Tuesday, September 4th, 2012

“Paper or Plastic?” “Plastic Please; It’s Greener.” “What?!”

It’s a fact: Plastic shopping bags are greener than paper bags. It’s because they have less impact on the environment. But say that to checkout clerks — or almost anyone else — and they will likely think that you meant to say paper but misspoke, or that you are misinformed, or something worse.

The common assumption that a paper bag is greener than a plastic one is a myth, a false belief, but shared by many who can’t

be bothered with facts. Proving the myth false is done with Life Cycle Analysis (LCA), which totals all of a product’s material and energy inputs and environmental releases from the raw materials used to make it to its end-of-life disposal.

Scientific and comprehensive, LCA can prove difficult to explain briefly and simply, which is why the video below, a TED Talk by Leyla Acaroglu, caught the attention of the American Progressive Bag Alliance.

Acaroglu, the founder and director of Eco Innovators, a consultancy in Melbourne, Australia, is a proponent of systemic Life Cycle Analysis for informed decision-making on strategic sustainability. She is an engaging and easily understood speaker, and as it happens, the title of her six-minute TED Talk is “Paper or Plastic? Debunking an Environmental Myth.”

Her method is a listener-friendly explanation of Life Cycle Analysis applied to the paper vs. plastic bag issue. “Question what you think you know,” she says, about the relative enviro-friendliness of plastic and paper grocery bags. Though she shows that the plastic bag is actually greener, the myth of the paper bag continues because most people won’t take the time to see the full picture of the bags’ environmental impacts.

If you are not familiar with TED Talks, they are presented at three very popular annual TED (technology, entertainment, design) conferences aimed at challenging conventional wisdom by showcasing “ideas that matter” and that spark thought-provoking discussions. Saying the subjects are interesting, widely varied, and surprising is a major understatement.

One note: Although Leyla Acaroglu’s myth-busting explanation of the LCA analysis of paper and plastic bags is excellent, near its conclusion she supports the myth that reusable shopping bags are better for the environment. A study by the UK’s Environmental Agency determined that a cotton bag must be reused at least 131 times to be greener than a plastic grocery bag, and that on average they are reused only 52 times. Plus they need regular hot water washing (think water and energy) to prevent bacterial contamination that can spread serious food-borne illnesses.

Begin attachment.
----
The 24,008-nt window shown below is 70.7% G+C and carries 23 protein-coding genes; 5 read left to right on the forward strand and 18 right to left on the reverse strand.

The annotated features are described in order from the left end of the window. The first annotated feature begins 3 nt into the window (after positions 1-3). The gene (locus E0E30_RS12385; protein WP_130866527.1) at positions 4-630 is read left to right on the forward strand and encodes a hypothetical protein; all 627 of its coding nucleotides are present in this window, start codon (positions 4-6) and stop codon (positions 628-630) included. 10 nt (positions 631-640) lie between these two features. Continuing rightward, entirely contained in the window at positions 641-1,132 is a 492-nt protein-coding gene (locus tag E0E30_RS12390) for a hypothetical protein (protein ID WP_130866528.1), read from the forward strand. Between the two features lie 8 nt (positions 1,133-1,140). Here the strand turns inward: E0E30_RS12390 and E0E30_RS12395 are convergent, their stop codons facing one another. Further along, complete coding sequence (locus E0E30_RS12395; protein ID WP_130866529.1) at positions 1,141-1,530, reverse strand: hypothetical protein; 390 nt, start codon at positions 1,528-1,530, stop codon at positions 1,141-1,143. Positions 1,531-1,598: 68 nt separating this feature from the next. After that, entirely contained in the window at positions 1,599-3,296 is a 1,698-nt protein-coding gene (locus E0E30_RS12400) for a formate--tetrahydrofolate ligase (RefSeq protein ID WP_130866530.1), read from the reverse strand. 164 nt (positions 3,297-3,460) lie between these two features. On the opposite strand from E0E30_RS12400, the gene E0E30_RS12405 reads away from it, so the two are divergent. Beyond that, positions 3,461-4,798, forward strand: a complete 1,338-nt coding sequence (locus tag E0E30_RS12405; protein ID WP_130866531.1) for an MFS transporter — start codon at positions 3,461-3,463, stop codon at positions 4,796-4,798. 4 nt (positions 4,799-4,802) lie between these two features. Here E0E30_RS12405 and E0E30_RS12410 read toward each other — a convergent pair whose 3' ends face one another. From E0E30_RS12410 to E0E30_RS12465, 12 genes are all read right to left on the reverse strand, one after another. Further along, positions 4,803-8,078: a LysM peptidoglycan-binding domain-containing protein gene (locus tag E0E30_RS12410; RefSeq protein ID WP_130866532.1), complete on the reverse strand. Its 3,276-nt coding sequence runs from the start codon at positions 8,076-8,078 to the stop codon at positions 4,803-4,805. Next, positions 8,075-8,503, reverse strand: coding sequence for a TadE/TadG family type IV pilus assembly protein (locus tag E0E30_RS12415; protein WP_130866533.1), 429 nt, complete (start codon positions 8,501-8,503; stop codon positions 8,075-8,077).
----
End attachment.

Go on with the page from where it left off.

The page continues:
That said, Acaroglu’s advice to question what you think you know about grocery bags and her explanation of Life Cycle Analysis are both valid, and form an effective antidote to the mindless repetition of an erroneous myth.

For another quick overview of Life Cycle Analysis, you can download the Life Cycle Analysis Primer put together by the Bioplastics Council, a special interest group of SPI: The Plastics Industry Trade Association. It is not limited to bioplastics and it’s free.

2 Responses to ““Paper or Plastic?” “Plastic Please; It’s Greener.” “What?!””

  1. THe only thing worse than paper is the reuseable bag. In order for them to be sanitary (As in no food contaminents like e coli, etc), they would have to be cleaned/sanitized after each use. People don’t even wash themselves everyday, so why would they wash the dirty reuseable bags.

    You know who those people are: you’ve seen them plopping these filthy, scummy bags onto the checkout counter at the store….eeeww, I don’t even want to put my groceries on the counter after their dirty bags.

    The worst was an exterminator show where they kicked a pile of reuseables and cockroaches came out of them.

  2. The health impacts related to reusable bags (bacteria buildup and potential cross contamination of food items and that the reusable bag can be a carrier for contagious viruses) must be mitigated by regular washing of reusable bags. As a result the recurring consumption of water, electricity, natural gas, and recurring generation of greenhouse gases by consumers to sanitize the bags, was not accounted for in the original life cycle assessment. Hence, the reusable bag is not at all friendly to the environment. The plastic bag still wins hands down as having the lowest impact to the environment.

    80% of plastic debris in the worlds ocean comes from land bases sources and conveyed to the ocean via the storm drains and rivers. Installing trash screens on storm drains that empty into the river or ocean allows all trash including plastic bags to be captured and disposed of. Litter control measures such as this one will help reduce the impact to the environment from litter. The predominant form of litter is fast food litter and eliminating plastic bags won’t address this. Aggressive litter control is required.

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